Florida Marlins’ rehiring of 80-year-old Jack McKeon as manager is one for the ages

He has more wrinkles than most big league managers, is a little more hunched over, walks with a shuffle and, like many 80-year-olds, he’s a little hard of hearing.

When it comes to wit, though, Jack McKeon is still as quick and sharp as a top comic.

McKeon was introduced Monday as interim manager of the reeling Florida Marlins, making him the second-oldest man to manage in the major leagues since Connie Mack, then 87, closed his career with the Philadelphia Athletics in 1950.

This is not the cigar-chomping, blunt-speaking McKeon’s first rodeo. His last three managerial jobs began midseason, and in May 2003 he took over a 16-22 Marlins team and led it to a stunning World Series victory over the New York Yankees.


“Age was not a factor in this decision,” Florida President David Samson said in a Sun Life Stadium news conference before Monday night’s game against the Angels. “His work ethic is five times better than half the 40-year-olds I know. And he’s sharper now.

“When I first met him, he literally didn’t know anyone’s name, including Jeffrey [Loria, Marlins owner]. I found him to be strangely not sharp at 72. It was worrisome, almost. At 80, he’s frankly sharper than half the people we have working for us.”

McKeon, without missing a beat, turned to Samson and said: “Thanks, George.”

The whole room erupted in laughter, which is what McKeon would like to hear more of in the tightly wound clubhouse he inherited from Edwin Rodriguez, who resigned Sunday as manager of a team that had lost 20 of 22 games to fall from 30-20 and second in the National League East on May 28 to last place, 121/2 games behind Philadelphia.

“We need to have some fun,” said McKeon, who has observed the Marlins as part of his duties as a special advisor to the owner. “This team is pressing a bit.”

Fun, McKeon said, starts with playing the game hard and playing it right, which is why his message during a brief meeting before batting practice Monday was essentially the same one he delivered to his 2003 Marlins team.

“The first thing I did was tell them to leave their egos at the door,” said McKeon, who was watching his granddaughter’s softball game Sunday when the Marlins called. “Start changing your work ethic. Be more dedicated to being the best at your profession.

“It worked. We were [six] games under .500 when I took over in 2003, and we played together. That was one of the most unselfish clubs I’ve ever managed. I hope to get this club playing the same way, doing the little things right.”


Underscoring his message, McKeon benched All-Star shortstop Hanley Ramirez for being late to a team meeting Monday and started Emilio Bonifacio in his place.

McKeon guided the 1988 Padres, 1997 Reds and 2003 Marlins to a combined winning percentage of .579 after taking over those teams during the season.

It’s easy to understand why the Marlins wanted McKeon, who earned the nickname “Trader Jack” from his wheeling-and-dealing days as the San Diego general manager from 1981-90.

But why would McKeon, who retired after 2005 with a 1,011-940 career record, return to the demands and the everyday grind of the big leagues?


“When I came back the last time, my family and kids were against it, but now they see me around the house watching television, watching ballgames, 12 to 15 hours a day, so they’re probably for it,” McKeon quipped. “And this organization has been so good, so loyal to me over the years, I couldn’t turn them down.”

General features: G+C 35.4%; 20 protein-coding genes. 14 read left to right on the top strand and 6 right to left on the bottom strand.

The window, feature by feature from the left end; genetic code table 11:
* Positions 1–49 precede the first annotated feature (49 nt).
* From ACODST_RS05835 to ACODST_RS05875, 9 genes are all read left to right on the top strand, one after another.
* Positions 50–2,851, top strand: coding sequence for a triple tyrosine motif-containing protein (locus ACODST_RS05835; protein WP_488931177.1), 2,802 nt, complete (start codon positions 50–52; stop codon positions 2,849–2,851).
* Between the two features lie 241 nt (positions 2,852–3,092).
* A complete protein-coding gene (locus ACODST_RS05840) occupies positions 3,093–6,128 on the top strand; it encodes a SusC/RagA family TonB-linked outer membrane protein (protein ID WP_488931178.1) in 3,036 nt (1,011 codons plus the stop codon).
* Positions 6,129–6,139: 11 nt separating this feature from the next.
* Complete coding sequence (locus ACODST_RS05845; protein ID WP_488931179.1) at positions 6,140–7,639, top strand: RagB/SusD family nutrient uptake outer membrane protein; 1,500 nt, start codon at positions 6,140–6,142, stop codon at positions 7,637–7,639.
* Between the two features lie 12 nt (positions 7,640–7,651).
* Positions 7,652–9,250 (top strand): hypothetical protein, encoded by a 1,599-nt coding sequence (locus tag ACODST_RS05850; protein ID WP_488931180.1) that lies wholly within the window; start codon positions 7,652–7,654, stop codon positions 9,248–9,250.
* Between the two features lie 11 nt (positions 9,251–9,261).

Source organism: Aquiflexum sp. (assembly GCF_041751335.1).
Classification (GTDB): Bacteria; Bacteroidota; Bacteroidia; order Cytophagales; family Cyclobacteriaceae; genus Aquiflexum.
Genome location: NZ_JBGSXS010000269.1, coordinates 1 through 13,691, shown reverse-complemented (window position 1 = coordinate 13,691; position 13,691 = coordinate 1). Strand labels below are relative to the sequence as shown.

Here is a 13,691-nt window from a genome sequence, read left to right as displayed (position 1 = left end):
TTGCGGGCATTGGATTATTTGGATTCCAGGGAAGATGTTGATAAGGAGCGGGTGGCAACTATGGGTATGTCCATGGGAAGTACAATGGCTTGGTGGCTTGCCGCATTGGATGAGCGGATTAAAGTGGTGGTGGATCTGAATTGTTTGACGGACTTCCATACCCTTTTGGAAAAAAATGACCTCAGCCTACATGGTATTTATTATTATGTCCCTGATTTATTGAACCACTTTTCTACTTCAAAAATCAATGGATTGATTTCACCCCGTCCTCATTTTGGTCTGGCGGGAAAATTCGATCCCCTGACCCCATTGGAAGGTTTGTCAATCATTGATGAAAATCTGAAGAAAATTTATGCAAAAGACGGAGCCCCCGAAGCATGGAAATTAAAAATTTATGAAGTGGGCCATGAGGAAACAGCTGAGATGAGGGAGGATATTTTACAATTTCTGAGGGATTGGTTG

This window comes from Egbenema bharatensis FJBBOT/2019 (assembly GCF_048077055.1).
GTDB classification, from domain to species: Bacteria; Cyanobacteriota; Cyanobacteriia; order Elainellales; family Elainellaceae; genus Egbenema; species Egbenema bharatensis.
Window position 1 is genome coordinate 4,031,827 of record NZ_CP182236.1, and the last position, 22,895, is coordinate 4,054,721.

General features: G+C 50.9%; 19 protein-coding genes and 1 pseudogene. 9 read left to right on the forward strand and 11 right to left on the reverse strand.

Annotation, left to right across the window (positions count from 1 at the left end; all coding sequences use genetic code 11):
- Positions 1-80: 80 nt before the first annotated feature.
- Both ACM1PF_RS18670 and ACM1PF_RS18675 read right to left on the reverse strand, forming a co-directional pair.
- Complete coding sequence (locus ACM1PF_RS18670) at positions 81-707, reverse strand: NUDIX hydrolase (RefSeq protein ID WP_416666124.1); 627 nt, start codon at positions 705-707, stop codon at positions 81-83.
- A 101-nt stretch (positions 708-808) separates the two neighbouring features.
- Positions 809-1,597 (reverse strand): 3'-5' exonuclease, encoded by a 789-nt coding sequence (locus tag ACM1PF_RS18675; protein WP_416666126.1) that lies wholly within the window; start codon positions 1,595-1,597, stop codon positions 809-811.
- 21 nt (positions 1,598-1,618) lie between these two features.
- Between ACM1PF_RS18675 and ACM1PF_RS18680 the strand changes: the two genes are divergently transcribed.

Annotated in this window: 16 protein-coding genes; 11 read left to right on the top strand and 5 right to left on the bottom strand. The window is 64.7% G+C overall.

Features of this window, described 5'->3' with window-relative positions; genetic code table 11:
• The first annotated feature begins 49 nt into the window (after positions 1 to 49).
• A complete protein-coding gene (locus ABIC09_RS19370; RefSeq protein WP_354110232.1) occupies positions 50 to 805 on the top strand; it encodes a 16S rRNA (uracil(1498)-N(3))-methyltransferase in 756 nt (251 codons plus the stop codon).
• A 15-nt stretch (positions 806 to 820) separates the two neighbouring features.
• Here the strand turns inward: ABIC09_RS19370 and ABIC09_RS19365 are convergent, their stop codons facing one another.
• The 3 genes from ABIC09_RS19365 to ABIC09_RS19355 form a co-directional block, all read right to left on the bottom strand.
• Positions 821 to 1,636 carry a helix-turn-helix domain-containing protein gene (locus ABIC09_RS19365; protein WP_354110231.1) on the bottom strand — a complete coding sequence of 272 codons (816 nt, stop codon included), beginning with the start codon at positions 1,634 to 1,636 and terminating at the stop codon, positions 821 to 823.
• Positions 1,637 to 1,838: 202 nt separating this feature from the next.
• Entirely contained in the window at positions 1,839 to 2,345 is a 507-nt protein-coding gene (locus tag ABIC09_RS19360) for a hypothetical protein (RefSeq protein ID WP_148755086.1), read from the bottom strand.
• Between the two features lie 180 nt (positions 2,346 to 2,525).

Told that some might consider it “crazy” to hire an 80-year-old manager, McKeon said, “They probably say the same thing about [Penn State football Coach] Joe Paterno, and he’s going on 85. Why should experience get penalized?

“Eighty doesn’t mean a thing. My birth certificate says that, but I don’t feel it. People said in 2003 that I was too old, and now I’m still too old. Age is just a number.”

Brandon Hyde, the Marlins’ 37-year-old bench coach, was born in 1973, the same year McKeon began his first season as a manager, with the Kansas City Royals.


At that time, Walter Alston and Leo Durocher were still managing. The left fielder in the first lineup card McKeon filled out? Lou Piniella, who is now 67, and who retired in 2010 after 24 seasons as a manager.

McKeon is almost four times as old as Mike Stanton, Florida’s 21-year-old right fielder. Won’t a manager who is an octogenarian have problems relating to players in their 20s and early 30s?

“You know, I don’t think that’s an issue,” McKeon said. “I have kids and grandkids, and I’ve managed those types of players for years. Maybe I’m not hip with the Twitter or the Facebook, but outside of that I don’t have any problems disciplining my kids or any of these players.”

The Marlins, it seems, could use McKeon’s old-school, no-nonsense style.


“We have a lot of guys on this team who don’t hustle, who don’t play hard,” Florida outfielder Logan Morrison said. “Maybe Jack can kick them in the [butt].”

McKeon’s goal isn’t just to right this ship; he wants to sail it into the playoffs.

“If we play the game right, I’m confident there’s enough talent in that room to play in October,” McKeon said. “I’m going to do it my way, and if you don’t like it, too bad, because frankly, I don’t need this job.

“But I love doing it, and I decided to come back here and give it my best shot to get this team back to respectability. That’s what I aim to do.”